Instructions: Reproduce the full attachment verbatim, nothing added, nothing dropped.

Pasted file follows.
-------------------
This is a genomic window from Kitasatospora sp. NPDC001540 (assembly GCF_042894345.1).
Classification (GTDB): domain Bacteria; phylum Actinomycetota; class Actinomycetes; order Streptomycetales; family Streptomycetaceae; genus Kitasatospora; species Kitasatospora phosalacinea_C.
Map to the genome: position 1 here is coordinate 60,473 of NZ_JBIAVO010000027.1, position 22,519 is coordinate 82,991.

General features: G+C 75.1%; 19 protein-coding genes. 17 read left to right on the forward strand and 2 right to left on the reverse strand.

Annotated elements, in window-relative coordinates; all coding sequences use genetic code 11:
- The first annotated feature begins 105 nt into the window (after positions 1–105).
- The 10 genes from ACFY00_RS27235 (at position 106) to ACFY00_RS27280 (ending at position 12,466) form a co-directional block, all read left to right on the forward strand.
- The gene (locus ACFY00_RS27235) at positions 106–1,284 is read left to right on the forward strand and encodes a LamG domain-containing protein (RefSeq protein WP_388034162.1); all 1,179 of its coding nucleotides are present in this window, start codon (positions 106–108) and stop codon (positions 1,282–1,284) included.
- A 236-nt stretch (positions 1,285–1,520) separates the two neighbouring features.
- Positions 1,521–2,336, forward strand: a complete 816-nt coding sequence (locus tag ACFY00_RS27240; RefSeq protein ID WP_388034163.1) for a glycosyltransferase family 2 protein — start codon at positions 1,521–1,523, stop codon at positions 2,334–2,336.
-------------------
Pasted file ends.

This is a genomic window from Kitasatospora sp. NPDC001540 (assembly GCF_042894345.1).
Classification (GTDB): domain Bacteria; phylum Actinomycetota; class Actinomycetes; order Streptomycetales; family Streptomycetaceae; genus Kitasatospora; species Kitasatospora phosalacinea_C.
Map to the genome: position 1 here is coordinate 60,473 of NZ_JBIAVO010000027.1, position 22,519 is coordinate 82,991.

General features: G+C 75.1%; 19 protein-coding genes. 17 read left to right on the forward strand and 2 right to left on the reverse strand.

Annotated elements, in window-relative coordinates; all coding sequences use genetic code 11:
- The first annotated feature begins 105 nt into the window (after positions 1–105).
- The 10 genes from ACFY00_RS27235 (at position 106) to ACFY00_RS27280 (ending at position 12,466) form a co-directional block, all read left to right on the forward strand.
- The gene (locus ACFY00_RS27235) at positions 106–1,284 is read left to right on the forward strand and encodes a LamG domain-containing protein (RefSeq protein WP_388034162.1); all 1,179 of its coding nucleotides are present in this window, start codon (positions 106–108) and stop codon (positions 1,282–1,284) included.
- A 236-nt stretch (positions 1,285–1,520) separates the two neighbouring features.
- Positions 1,521–2,336, forward strand: a complete 816-nt coding sequence (locus tag ACFY00_RS27240; RefSeq protein ID WP_388034163.1) for a glycosyltransferase family 2 protein — start codon at positions 1,521–1,523, stop codon at positions 2,334–2,336.